Winston's one weakness has been a still-healing knee, which was operated on in the pre-season. He's had to nurse it along through the season, and two days rest may or may not be enough to let him play Saturday at 100 percent.
Emmett Thomas (6-4, 205) can be a dangerous outside shooter. He led Alabama in three-point shooting this year at .450 percent. On occasion he displays other offensive skills, and he's valuable on defense.
Listed at 6-9, 200 pounds, Evan Brock occasionally drops down inside, but he's most effective when playing and defending the wing. He's more of a slashing player than Bama's other swing men. Brock's jump shot can be erratic, but he's capable of scoring with a pull-up jumper or by driving to the basket.
Like most college teams, Alabama doesn't have that aircraft carrier on the inside, capable of physically imposing his will on other teams. But several players rotate back and forth between center and power forward.
Sophomore Chuck Davis (6-7, 230) usually starts at power forward but slides inside, depending on the personnel grouping. He's blessed with extremely long arms, which allows him to play much bigger than his height. When Davis gets off early on offense and avoids foul trouble, he's a tough match-up for any team in the country. However he can sometimes be taken out of his game with double teams, and fouls have sometimes been a problem. Even though he's just begun to reach his potential, Davis can be a dangerous scorer around the basket.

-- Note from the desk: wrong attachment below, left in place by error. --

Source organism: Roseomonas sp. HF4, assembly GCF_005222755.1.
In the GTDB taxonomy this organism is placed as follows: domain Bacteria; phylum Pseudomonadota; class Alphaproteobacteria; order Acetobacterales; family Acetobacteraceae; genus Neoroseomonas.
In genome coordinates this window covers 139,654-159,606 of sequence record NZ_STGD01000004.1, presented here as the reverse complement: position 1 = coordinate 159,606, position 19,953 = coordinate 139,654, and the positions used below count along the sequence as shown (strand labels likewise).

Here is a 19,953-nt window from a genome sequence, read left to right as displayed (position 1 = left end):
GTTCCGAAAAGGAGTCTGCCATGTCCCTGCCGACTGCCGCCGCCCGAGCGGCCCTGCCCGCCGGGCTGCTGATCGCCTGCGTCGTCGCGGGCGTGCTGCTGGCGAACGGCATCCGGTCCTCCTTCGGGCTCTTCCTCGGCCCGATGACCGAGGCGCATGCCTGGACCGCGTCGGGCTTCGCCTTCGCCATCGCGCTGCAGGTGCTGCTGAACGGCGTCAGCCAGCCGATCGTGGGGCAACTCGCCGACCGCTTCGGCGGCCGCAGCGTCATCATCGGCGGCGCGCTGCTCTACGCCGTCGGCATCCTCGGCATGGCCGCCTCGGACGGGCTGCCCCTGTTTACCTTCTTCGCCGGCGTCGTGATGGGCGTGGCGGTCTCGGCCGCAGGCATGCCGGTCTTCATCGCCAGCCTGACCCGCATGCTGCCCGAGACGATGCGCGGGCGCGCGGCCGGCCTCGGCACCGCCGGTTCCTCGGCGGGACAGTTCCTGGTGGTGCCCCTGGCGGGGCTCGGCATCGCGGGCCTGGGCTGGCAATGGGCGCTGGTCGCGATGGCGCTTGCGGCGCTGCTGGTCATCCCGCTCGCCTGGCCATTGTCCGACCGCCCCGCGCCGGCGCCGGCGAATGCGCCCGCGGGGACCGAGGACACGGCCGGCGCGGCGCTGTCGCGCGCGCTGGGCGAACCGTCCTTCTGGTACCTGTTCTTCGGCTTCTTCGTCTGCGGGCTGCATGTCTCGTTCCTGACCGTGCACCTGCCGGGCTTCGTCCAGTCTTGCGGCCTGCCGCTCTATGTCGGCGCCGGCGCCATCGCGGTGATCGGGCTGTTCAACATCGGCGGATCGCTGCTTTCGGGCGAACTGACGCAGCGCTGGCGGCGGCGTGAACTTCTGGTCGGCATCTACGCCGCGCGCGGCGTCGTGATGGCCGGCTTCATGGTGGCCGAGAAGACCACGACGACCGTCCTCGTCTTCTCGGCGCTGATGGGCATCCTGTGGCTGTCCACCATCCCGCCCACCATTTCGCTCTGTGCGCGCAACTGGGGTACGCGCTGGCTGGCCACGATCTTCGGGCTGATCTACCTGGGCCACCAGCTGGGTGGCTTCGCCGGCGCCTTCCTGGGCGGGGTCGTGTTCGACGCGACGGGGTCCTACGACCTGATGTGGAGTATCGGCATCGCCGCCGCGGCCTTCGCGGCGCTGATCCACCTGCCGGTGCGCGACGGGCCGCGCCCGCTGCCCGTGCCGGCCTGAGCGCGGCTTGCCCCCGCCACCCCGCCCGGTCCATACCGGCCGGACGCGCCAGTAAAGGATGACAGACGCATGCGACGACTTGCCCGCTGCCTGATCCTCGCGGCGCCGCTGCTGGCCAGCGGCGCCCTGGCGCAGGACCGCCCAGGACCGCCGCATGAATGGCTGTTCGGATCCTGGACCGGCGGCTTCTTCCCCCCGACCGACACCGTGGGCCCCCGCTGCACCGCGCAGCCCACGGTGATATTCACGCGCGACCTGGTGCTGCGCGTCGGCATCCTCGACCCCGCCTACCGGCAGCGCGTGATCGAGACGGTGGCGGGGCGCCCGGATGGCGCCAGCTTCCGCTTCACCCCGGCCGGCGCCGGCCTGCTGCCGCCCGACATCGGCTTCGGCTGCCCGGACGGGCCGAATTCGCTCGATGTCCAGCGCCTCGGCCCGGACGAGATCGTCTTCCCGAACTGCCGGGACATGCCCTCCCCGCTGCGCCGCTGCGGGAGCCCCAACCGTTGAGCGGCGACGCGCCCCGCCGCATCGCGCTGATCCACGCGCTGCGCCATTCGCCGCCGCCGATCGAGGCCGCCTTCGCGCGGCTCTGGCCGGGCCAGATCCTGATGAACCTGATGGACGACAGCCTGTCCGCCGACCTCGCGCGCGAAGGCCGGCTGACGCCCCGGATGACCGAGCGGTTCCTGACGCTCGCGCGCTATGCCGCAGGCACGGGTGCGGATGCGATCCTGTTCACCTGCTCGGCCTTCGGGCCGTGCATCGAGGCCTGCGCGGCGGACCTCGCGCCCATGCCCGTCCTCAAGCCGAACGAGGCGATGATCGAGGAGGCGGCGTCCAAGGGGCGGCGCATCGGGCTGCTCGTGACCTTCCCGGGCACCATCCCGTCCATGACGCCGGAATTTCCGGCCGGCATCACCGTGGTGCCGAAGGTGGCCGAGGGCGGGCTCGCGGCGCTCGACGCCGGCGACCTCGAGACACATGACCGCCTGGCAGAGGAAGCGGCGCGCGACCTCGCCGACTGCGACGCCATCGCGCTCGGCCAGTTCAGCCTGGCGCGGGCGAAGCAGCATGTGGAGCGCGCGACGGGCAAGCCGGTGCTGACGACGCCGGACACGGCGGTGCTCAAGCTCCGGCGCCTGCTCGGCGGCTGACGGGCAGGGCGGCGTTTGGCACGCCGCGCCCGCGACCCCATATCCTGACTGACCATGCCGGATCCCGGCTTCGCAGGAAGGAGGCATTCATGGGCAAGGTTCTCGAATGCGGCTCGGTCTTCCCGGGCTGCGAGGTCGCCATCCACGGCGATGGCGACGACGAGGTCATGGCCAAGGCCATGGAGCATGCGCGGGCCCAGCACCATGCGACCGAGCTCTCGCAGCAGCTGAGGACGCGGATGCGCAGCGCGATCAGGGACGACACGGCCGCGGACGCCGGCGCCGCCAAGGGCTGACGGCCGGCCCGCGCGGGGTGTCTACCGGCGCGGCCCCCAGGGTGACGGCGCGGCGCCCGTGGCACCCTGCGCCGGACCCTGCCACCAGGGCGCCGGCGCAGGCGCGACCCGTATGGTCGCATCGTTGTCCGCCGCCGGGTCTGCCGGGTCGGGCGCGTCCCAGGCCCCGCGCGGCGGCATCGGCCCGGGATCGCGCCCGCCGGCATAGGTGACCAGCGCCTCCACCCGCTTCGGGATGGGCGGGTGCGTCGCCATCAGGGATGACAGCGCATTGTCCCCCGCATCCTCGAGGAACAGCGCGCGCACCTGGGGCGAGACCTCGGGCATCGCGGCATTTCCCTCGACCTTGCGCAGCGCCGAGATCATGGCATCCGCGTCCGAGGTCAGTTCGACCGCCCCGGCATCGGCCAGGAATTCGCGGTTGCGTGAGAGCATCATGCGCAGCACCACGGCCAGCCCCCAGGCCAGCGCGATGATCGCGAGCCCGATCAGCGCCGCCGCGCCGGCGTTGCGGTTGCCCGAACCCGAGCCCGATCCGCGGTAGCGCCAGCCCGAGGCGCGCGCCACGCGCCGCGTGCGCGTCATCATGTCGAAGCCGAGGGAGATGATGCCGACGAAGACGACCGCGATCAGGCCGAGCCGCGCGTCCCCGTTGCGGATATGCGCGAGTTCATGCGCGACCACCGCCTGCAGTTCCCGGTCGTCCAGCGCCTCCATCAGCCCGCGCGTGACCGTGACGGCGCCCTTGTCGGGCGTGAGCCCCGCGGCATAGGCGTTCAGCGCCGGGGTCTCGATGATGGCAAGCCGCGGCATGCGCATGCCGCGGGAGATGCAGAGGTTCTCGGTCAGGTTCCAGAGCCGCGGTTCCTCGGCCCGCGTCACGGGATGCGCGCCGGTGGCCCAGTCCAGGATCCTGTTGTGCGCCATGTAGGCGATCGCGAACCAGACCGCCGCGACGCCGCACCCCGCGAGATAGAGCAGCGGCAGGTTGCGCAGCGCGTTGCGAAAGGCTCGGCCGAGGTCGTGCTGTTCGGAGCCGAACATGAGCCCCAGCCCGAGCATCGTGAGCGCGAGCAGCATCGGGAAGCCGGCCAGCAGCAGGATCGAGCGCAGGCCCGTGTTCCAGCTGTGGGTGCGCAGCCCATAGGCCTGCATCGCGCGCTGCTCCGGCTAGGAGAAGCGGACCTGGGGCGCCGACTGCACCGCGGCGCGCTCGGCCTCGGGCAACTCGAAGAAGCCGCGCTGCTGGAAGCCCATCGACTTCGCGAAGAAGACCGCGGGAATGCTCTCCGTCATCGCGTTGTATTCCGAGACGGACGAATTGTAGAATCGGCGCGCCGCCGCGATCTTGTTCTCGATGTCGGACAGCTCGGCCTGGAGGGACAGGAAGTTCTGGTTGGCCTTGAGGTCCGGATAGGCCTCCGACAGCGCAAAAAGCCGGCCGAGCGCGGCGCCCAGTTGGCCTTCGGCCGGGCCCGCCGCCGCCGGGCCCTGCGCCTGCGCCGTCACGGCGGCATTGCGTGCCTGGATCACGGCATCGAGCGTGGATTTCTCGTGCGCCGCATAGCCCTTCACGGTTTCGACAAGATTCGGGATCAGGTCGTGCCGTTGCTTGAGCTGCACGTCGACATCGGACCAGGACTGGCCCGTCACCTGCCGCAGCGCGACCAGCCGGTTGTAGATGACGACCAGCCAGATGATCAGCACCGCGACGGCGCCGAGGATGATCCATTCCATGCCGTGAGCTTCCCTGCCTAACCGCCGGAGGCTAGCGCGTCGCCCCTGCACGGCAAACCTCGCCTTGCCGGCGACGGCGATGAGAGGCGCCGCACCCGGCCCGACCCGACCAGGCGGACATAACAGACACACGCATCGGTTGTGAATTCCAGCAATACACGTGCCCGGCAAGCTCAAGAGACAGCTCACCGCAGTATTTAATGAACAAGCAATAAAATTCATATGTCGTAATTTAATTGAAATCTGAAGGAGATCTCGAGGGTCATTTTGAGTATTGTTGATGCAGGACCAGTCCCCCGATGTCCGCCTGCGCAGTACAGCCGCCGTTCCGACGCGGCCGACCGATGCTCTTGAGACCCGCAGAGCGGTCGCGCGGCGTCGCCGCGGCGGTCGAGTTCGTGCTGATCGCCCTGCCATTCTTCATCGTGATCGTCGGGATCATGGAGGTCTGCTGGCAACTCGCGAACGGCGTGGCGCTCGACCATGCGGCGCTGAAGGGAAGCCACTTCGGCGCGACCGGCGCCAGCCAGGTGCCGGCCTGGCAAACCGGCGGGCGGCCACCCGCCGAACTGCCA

True freshman Jermareo Davidson (6-10, 210) normally begins the game at center. His game is better suited to physical play, though he's still very raw. If Davidson can hang in with Stanford's talented inside men, then Bama has a very good chance.
If the Tide is looking for someone to bang around, grab a few rebounds and maybe give away a foul or two on the inside, then Reggie Rambo (6-7, 225). Rambo excels at nothing, but he'll play hard and give you all he's got.
If Alabama's inside/outside scoring offense is working, then the Tide can play with anyone in the country. Specifically, watch to see if Chuck Davis and Jermareo Davidson are contributing a reasonable amount of offense while also staying out of foul trouble on D.
Four Bama players, Antoine Pettway, Earnest Shelton, Kennedy Winston and Emmett Thomas, are capable of getting hot and filling it up from long range. If even two of those four are "on," then the Tide can score with anybody.
Several Tide players are talented, but Kennedy Winston is capable of putting the team on his back and carrying it to victory, which he's done several times this year. If his knee is in good shape and he's hitting his shots, then Cardinal fans should worry.
In recent games Alabama has gone no more than three players into its bench. If any reserve other than Emmett Thomas, Evan Brock or Demetrius Smith sees much action--and the game isn't out of hand--then either injuries or fouls are a problem. And it could become a long night for the Tide.